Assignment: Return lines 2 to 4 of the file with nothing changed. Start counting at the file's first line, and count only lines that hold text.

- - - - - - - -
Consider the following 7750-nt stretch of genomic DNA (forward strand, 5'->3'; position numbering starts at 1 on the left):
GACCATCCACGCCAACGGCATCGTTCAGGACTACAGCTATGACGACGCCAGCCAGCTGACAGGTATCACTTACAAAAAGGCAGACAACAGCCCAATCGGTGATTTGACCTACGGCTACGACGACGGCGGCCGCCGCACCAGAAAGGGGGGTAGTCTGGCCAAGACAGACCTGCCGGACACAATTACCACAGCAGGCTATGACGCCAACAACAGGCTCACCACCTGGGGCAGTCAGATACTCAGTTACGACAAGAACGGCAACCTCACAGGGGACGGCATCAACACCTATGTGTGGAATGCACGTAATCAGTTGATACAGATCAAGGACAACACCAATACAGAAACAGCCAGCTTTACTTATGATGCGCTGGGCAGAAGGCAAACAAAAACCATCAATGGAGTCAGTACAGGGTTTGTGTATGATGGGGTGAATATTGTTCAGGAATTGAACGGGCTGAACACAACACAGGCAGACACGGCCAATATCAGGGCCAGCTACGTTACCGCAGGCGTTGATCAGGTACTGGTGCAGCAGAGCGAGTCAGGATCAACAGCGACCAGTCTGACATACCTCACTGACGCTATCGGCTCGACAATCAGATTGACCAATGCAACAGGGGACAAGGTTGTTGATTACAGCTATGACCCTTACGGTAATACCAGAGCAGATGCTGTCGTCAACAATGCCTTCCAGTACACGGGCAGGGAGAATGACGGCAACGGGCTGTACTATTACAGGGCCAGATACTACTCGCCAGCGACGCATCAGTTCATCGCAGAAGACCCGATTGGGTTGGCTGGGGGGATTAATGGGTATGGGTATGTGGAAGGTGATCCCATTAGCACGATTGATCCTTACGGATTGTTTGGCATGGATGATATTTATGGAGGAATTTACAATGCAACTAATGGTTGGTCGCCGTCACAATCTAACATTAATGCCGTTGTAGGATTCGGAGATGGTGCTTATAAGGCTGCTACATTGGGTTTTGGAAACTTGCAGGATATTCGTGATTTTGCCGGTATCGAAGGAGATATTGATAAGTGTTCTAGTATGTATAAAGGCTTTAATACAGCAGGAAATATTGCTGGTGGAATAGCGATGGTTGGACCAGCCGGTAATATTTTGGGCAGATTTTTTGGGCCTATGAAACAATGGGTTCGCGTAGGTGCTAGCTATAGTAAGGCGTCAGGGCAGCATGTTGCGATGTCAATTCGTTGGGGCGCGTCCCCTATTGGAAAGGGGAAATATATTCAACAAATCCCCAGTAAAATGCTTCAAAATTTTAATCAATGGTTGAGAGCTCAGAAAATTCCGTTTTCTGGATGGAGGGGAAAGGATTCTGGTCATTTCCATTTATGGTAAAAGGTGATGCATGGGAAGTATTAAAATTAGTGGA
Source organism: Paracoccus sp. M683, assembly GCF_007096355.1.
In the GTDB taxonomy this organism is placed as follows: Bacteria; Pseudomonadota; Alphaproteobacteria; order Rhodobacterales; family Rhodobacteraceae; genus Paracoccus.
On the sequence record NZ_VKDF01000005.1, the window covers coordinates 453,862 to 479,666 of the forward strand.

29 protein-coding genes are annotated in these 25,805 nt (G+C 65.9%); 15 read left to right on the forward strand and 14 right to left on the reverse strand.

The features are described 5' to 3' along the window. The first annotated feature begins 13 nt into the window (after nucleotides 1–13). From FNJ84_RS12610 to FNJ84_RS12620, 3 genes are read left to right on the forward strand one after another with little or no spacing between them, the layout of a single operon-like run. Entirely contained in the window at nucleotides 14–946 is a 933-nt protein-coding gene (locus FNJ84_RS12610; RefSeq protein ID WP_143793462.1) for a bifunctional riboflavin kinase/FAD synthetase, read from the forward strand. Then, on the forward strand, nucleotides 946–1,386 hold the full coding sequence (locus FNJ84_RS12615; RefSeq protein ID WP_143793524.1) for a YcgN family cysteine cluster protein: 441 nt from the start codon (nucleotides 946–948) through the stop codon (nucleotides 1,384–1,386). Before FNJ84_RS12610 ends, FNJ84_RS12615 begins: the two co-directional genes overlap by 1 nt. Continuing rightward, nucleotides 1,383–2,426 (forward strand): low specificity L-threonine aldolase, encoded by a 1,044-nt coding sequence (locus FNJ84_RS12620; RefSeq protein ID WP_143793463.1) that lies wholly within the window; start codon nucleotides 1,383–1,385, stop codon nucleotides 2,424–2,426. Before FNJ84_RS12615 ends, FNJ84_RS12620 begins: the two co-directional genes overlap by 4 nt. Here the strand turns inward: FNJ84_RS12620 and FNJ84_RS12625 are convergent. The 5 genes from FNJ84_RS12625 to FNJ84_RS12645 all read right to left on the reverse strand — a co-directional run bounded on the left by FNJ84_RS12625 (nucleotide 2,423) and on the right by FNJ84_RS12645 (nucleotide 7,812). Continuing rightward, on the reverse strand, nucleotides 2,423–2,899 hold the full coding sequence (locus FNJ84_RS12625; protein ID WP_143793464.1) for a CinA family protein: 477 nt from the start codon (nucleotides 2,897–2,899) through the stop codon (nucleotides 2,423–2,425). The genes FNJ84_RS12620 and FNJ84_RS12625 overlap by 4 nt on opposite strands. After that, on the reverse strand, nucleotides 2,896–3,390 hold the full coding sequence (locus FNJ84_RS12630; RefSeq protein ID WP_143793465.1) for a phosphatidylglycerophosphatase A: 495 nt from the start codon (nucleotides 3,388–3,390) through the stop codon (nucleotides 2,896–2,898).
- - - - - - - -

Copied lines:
GACCATCCACGCCAACGGCATCGTTCAGGACTACAGCTATGACGACGCCAGCCAGCTGACAGGTATCACTTACAAAAAGGCAGACAACAGCCCAATCGGTGATTTGACCTACGGCTACGACGACGGCGGCCGCCGCACCAGAAAGGGGGGTAGTCTGGCCAAGACAGACCTGCCGGACACAATTACCACAGCAGGCTATGACGCCAACAACAGGCTCACCACCTGGGGCAGTCAGATACTCAGTTACGACAAGAACGGCAACCTCACAGGGGACGGCATCAACACCTATGTGTGGAATGCACGTAATCAGTTGATACAGATCAAGGACAACACCAATACAGAAACAGCCAGCTTTACTTATGATGCGCTGGGCAGAAGGCAAACAAAAACCATCAATGGAGTCAGTACAGGGTTTGTGTATGATGGGGTGAATATTGTTCAGGAATTGAACGGGCTGAACACAACACAGGCAGACACGGCCAATATCAGGGCCAGCTACGTTACCGCAGGCGTTGATCAGGTACTGGTGCAGCAGAGCGAGTCAGGATCAACAGCGACCAGTCTGACATACCTCACTGACGCTATCGGCTCGACAATCAGATTGACCAATGCAACAGGGGACAAGGTTGTTGATTACAGCTATGACCCTTACGGTAATACCAGAGCAGATGCTGTCGTCAACAATGCCTTCCAGTACACGGGCAGGGAGAATGACGGCAACGGGCTGTACTATTACAGGGCCAGATACTACTCGCCAGCGACGCATCAGTTCATCGCAGAAGACCCGATTGGGTTGGCTGGGGGGATTAATGGGTATGGGTATGTGGAAGGTGATCCCATTAGCACGATTGATCCTTACGGATTGTTTGGCATGGATGATATTTATGGAGGAATTTACAATGCAACTAATGGTTGGTCGCCGTCACAATCTAACATTAATGCCGTTGTAGGATTCGGAGATGGTGCTTATAAGGCTGCTACATTGGGTTTTGGAAACTTGCAGGATATTCGTGATTTTGCCGGTATCGAAGGAGATATTGATAAGTGTTCTAGTATGTATAAAGGCTTTAATACAGCAGGAAATATTGCTGGTGGAATAGCGATGGTTGGACCAGCCGGTAATATTTTGGGCAGATTTTTTGGGCCTATGAAACAATGGGTTCGCGTAGGTGCTAGCTATAGTAAGGCGTCAGGGCAGCATGTTGCGATGTCAATTCGTTGGGGCGCGTCCCCTATTGGAAAGGGGAAATATATTCAACAAATCCCCAGTAAAATGCTTCAAAATTTTAATCAATGGTTGAGAGCTCAGAAAATTCCGTTTTCTGGATGGAGGGGAAAGGATTCTGGTCATTTCCATTTATGGTAAAAGGTGATGCATGGGAAGTATTAAAATTAGTGGA
Source organism: Paracoccus sp. M683, assembly GCF_007096355.1.
In the GTDB taxonomy this organism is placed as follows: Bacteria; Pseudomonadota; Alphaproteobacteria; order Rhodobacterales; family Rhodobacteraceae; genus Paracoccus.